The Egyptian Parliament is in early discussions to impose advertisement fees on global companies such as Google and Facebook, said member of parliament Riyad Abdelsattar.
Abdelsattar said that the purpose of subjecting Google and Facebook to taxes is obligating the international administrations of the companies to pay all due taxes to the Egyptian state for the advertisements they display inside Egypt.
He pointed out that the tax will be in the form of international fees agreed upon with the international administrations of Facebook and Google. He pointed out that the target is not companies that advertise on Facebook.
Abdelsattar revealed that Facebook and Google recently paid taxes to several countries across the world.
He also noted that the Egyptian companies that advertise on Facebook and Google sign contracts with an advertising agency to market ads through social media and are committed to paying taxes to the state.
Abdelsattar pointed out that the application mechanisms for imposing the fees on the websites have not been determined, as so far, it is only a suggestion that requires many meetings and discussions.
For his part, Yasser Omar, the deputy head of the planning and budget committee of parliament, said that imposing taxes on Facebook and Google is not exclusive to Egypt, as all countries of the world impose taxes on the websites.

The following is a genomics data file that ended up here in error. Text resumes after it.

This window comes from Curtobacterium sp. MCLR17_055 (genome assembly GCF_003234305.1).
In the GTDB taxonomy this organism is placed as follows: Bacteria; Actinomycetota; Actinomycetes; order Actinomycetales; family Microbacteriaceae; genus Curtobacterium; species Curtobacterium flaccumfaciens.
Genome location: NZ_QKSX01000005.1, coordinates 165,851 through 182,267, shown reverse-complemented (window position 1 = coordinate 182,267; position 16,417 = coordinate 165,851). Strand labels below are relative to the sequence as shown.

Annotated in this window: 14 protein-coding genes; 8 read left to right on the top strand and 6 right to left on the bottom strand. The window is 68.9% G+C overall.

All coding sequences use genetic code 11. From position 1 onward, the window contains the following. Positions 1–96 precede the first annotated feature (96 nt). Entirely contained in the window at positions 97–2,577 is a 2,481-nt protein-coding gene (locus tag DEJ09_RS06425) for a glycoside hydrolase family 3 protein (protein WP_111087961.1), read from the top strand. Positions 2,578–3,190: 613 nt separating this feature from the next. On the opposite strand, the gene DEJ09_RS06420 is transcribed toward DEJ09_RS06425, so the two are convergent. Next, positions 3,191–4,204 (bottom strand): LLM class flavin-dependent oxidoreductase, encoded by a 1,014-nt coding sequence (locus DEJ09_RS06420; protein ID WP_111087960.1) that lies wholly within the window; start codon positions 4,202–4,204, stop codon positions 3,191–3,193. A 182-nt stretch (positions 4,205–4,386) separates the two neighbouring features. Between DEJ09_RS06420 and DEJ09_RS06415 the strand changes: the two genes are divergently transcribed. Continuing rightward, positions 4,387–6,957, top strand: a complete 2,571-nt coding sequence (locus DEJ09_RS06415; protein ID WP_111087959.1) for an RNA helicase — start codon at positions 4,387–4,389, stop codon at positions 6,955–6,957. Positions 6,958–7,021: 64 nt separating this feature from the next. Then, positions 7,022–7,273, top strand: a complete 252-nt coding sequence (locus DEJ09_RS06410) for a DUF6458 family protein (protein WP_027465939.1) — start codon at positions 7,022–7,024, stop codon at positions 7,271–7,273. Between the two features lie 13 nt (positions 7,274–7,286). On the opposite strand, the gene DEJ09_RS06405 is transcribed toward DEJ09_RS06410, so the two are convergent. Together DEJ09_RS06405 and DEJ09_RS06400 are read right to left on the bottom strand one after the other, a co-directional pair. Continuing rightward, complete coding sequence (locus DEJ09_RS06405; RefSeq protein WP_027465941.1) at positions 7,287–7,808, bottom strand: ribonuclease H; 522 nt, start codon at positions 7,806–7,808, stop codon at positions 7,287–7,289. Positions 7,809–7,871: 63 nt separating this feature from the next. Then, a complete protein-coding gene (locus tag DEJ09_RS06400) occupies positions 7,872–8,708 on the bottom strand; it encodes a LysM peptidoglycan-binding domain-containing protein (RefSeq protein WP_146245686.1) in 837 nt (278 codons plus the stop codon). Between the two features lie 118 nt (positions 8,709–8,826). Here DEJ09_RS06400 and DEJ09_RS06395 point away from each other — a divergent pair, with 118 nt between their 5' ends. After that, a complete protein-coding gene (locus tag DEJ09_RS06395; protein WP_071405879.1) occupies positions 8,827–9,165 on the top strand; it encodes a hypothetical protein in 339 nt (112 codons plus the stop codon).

He added that the tax revenue will contribute to increasing the state’s revenues and be used to develop services offered to citizens, including education, health, and roads.
The Ministry of Finance targets tax revenues by the end of the upcoming fiscal year worth EGP 770bn, versus EGP 604bn at the end of the current fiscal year.
Parliament approved the budget for next fiscal year with total expenditures worth EGP 1.4tn and revenues worth EGP 989bn, with a total target deficit of 9.8% and a growth rate of 5.8%.
Parliament aims to subject Google and Facebook to a 14% value added tax (VAT).
Peter Mikhail, general manager of Green Mind for Digital Ads, said that all Egyptian commercial companies that advertise on social media pay obligatory taxes through the imposed 14% VAT of the total value of the ad.
He revealed that an advertising agency is also obliged to pay a 10% income tax, adding that the mechanisms of imposing other taxes on Google or Facebook after subjecting them to the 14% tax are still not clear.
He noted that the online advertising market is witnessing great growth, as the average ad spending ranges from EGP 800bn to EGP 1bn. Facebook accounts for 60% of total online ads, followed by 20% on Instagram, and 10% on Google, YouTube, and other social media platforms.
He explained that the telecommunications sector had the highest number of online ads in Ramadan, followed by the food sector.
In a related context, Hossam Saleh, an expert on technology, telecommunications, and digital media, said that imposing taxes on Facebook and Google is not a new concept, and aims to control all advertisements on these platforms, especially when it comes to individuals paying for ads worth $50 or $100. Imposing taxes is necessary to oblige them to pay for these ads, he said.
Saleh pointed out that the companies that advertise through social media are committed to paying all taxes to the state through the 14% VAT.